A poem on dreaming and fate, new moon and old skin. Read it here.
To be sleepless in a city that never wakes up is to bear witness to one’s own insanity. Nothing between midnight and morning but the agitated flutter of the mind, or the pacing of the reprieve-deprived body from window to window, watching how the light changes in each one. The one from which you watch planes taking off, indulging in yourself the envy of the exiled. The one from which sad, ghostless palms flap their leaves in a wind that teases of but never delivers thunder. Even the spirits don’t stay up with you here. And you yourself, sapped and belligerent, are hardly any company.
I stopped being able to sleep properly six weeks ago, upon returning from my most recent hegira. I call them hegiras because that is what they are. I need to escape this city for the sake of my soul. The further behind I leave it, the closer I return to something resembling myself.
What can I tell you about a month and a half of chronic insomnia? I can tell you there is a point you hit where you begin to enjoy it. How nothing stirs but that which stirs within you. The silence. The sadness. The solitude. All the things you must stave off during the day, but can unwrap quietly and feast on at night. I can tell you how you begin to take pleasure in becoming a creature of nocturnal habits. To be sleepless in a city that never wakes up is not to live a shadow life, but to shine light on the cry of a heart in eclipse.
The night drifts on fitfully, always too fast. You like the faraway first call of the muezzin; maybe it reminds you of a city you loved once, which, for all its faults, didn’t kill half its time in slumber. You like the sounds of the train that cannot be heard in hours of traffic. But with these comes the sunrise, and how it comes – hijacking the night sky with an impatience you recognise in nothing else here but your own wretched longings. You will come to hate it – all it brings is one more day you will lose to this city.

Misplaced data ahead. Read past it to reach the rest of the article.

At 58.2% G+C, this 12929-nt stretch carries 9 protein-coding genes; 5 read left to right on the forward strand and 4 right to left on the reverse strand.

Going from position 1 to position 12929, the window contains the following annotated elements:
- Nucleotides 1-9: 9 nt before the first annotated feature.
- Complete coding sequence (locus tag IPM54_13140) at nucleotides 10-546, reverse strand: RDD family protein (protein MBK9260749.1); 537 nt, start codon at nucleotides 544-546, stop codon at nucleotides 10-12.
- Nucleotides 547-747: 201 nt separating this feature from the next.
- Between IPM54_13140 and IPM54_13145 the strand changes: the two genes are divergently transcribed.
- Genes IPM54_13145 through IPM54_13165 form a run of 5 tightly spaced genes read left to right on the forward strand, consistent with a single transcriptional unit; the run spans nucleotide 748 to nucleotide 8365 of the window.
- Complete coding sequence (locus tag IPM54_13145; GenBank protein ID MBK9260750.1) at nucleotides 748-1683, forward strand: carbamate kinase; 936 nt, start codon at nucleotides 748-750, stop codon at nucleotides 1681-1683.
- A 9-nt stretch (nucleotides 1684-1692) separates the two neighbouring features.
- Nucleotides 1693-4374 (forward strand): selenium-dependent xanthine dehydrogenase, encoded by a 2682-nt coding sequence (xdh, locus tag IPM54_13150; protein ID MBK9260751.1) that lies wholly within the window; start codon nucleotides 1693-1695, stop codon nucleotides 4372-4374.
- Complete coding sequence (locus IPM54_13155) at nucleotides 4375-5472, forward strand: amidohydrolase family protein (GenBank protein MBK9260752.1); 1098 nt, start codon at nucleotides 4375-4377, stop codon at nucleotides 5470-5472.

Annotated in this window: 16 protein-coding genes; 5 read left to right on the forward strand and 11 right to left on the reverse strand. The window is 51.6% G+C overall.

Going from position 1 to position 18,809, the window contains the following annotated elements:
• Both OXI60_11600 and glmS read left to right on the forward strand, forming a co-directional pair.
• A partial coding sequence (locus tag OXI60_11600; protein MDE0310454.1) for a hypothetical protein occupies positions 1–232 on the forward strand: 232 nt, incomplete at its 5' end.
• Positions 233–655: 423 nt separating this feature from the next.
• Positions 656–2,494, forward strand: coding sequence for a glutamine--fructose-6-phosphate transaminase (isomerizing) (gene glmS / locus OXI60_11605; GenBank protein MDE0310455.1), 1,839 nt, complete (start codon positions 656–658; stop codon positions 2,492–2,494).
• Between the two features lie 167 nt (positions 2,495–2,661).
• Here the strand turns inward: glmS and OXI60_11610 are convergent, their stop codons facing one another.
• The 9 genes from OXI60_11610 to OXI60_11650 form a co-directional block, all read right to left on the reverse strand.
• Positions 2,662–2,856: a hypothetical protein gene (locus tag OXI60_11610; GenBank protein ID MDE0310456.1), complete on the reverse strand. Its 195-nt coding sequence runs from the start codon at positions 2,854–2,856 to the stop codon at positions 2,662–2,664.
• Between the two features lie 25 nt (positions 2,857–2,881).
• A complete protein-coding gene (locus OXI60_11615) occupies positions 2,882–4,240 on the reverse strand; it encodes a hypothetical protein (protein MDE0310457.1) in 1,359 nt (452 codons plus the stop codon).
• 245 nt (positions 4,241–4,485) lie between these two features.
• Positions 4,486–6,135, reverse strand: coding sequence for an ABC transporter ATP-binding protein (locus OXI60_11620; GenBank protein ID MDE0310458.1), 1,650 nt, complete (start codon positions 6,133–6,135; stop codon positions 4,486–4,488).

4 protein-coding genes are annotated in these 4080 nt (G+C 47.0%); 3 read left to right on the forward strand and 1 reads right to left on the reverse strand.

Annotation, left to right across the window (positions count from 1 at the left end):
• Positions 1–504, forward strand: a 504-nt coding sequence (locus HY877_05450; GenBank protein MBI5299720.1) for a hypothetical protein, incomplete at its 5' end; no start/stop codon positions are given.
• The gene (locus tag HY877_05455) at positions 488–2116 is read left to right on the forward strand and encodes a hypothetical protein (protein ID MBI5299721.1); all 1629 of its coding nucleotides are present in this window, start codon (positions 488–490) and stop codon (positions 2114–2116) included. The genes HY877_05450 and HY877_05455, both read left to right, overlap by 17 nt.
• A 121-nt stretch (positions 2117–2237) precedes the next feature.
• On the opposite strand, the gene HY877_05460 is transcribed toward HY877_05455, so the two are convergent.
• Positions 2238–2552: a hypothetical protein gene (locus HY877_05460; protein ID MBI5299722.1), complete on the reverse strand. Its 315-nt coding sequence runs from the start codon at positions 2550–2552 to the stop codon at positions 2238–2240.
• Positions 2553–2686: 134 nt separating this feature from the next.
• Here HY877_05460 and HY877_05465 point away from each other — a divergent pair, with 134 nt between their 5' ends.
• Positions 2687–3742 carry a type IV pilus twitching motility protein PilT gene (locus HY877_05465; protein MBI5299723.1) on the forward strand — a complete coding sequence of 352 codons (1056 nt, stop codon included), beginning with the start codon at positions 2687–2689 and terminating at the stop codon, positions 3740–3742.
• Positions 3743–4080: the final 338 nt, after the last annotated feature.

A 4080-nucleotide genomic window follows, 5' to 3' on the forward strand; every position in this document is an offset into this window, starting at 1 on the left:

On an average night I wake five or six times. I dream almost every night – in snatches, intensely symbolic dreams that please me more than anything the day brings. I lie awake for hours, sometimes too tired to move. I am in grief. I am in the labyrinth. I never have nightmares, and I suspect my waking life compensates enough for this. I am alive here only when all else sleeps and I, alone, am awake.
The days pass without consequence, but at least the nights are complicated. This is the only way I can live in a city of no rain or redemption. To be sleepless in a city that never wakes up is to be its only sentinel, and to see from that vantage point that there is nothing here to save.
Real cities never sleep, just like the people who don’t belong to the ones that do. The trouble with this city and all cities like it is how pleased it is to remain comatose. How pleased it is to shut it eyes and never dream of more.
An edited version appeared in The New Indian Express. “The Venus Flytrap” is my column in the Zeitgeist supplement. Previous columns can be found here.
A dear friend of mine resigned from her job today to be with her toddler – and see where life takes her next.